Higher-Order Factorization for Latent Dynamic Embeddings
Most natural phenomena are governed by dynamic processes, resulting in observed time-varying data. However, such data are often represented as static in nature for analysis. This is especially true for graph/network based data. Thus, it is important to develop methods that can better capture the dynamic processes embedded in observed data. One way to do this is to develop latent dynamic embeddings which encode such information.
To explore this, I have focused on an area where such analytical development is particularly salient: brain networks. The study of brain networks has driven much progress in understanding the principles and mechanisms underlying complex cognitive processes. Brain networks as a representation come with immense complexity. The brain itself is incredibly complex, with multiscale and multi-regional dynamics governing its function. Further complexity is introduced when considering the variability of individual brains from person to person, and the array of factors that can influence or affect brain function, and as a result, brain activity and behavior.
In order to begin to develop an understanding of these dynamics, I have adopted the use of the Kuramoto-Sakaguchi coupled oscillator model to generate controllable, but biologically plausible synthetic data. This extends the recent research by (Sporns Lab) on how modular organization of structural connectivity influences high-amplitude co-fluctuations in functional connectivity dynamics, which leverages the same oscillator model to interrogate the effect of topology on functional connectivity. By utilizing this biologically plausible phenomenological model to synthesize data, we may identify better analytical methods to estimate complex network dynamics.
Most studies are still limited to analysis based on statistical heuristics. This limits our understanding of the potential multiscale dynamics which govern dynamical behavior of brain networks. A potential approach for overcoming this is the application of higher order factorization methods, also dubbed tensor factorization. A natural extension of commonly utilized matrix factorization methods, tensor factorizations are utilized to derive low-rank latent representations of data which correspond to potential factors that underlie observed behavior in data. The application of tensor factorization to synthetic oscillator model data, in an effort to capture the latent dynamics of time-varying brain networks, may allow us to more effectively analyze dynamics in real-world data beyond statistical heuristics.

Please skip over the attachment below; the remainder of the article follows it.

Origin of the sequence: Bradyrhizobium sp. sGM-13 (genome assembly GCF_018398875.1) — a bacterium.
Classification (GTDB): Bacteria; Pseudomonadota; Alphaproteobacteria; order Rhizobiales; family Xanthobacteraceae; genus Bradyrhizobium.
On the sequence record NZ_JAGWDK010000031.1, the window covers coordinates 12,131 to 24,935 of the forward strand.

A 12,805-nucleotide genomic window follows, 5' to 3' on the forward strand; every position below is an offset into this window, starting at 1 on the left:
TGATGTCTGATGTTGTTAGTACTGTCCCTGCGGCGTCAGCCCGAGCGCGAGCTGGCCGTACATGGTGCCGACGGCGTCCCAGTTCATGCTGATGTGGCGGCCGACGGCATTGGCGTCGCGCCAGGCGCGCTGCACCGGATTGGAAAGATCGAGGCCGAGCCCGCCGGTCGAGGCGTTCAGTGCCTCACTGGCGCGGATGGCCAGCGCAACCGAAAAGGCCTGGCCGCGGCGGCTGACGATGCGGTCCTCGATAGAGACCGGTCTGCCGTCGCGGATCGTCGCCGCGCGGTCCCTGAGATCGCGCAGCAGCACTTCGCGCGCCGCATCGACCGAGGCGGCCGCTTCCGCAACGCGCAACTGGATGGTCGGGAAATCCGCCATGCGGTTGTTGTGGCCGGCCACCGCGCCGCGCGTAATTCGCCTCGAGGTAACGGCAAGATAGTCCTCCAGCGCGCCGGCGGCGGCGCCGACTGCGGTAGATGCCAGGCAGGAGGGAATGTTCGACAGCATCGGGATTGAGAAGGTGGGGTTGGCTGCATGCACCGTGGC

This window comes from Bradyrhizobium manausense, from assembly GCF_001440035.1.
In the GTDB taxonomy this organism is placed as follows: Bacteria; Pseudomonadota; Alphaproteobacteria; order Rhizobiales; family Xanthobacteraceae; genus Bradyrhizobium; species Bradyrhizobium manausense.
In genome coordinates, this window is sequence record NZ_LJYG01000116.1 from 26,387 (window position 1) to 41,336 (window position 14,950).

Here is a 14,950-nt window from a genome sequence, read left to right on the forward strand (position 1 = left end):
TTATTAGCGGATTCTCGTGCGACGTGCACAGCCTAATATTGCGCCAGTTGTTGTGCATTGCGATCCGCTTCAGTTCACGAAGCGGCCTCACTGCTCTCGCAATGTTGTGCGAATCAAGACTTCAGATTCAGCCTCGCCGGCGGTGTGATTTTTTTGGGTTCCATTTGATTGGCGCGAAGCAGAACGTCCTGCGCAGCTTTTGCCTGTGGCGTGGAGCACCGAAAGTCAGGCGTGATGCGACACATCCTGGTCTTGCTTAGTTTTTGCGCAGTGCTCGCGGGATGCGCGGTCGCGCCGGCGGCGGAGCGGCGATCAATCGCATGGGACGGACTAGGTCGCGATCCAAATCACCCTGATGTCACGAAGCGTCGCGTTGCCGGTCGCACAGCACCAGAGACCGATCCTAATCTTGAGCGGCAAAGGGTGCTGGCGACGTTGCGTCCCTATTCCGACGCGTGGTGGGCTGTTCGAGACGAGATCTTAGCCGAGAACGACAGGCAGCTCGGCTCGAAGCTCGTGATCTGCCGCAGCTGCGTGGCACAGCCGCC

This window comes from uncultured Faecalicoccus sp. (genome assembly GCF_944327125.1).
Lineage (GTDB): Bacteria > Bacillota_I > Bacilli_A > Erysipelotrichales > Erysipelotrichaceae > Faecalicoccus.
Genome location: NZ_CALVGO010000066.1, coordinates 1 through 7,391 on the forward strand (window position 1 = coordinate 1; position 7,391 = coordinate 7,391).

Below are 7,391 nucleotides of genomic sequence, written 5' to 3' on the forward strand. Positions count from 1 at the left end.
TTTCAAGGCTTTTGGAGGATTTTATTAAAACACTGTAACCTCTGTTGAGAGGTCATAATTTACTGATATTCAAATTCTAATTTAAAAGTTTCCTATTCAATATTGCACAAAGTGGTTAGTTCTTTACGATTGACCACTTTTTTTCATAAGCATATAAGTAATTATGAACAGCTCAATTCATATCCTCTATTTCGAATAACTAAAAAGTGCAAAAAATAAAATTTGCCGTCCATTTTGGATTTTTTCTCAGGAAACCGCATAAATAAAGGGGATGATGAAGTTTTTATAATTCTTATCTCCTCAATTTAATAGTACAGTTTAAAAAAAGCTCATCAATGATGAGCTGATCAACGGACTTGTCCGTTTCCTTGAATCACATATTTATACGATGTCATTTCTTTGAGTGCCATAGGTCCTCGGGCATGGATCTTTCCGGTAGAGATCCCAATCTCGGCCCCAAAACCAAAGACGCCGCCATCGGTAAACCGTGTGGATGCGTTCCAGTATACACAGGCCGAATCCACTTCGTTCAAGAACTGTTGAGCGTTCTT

There are still several challenges to this end. Conceiving the appropriate factorization method for decomposing data is not a trivial problem. Being able to identify factors which correspond to underlying dynamics may not be straightforward either. However, innovations at the edge of machine learning and dynamical systems theory may provide context for choosing an effective factorization method. In our study, we will be interrogating a number of methods that can address these constraints, including sparse regression and autoencoder models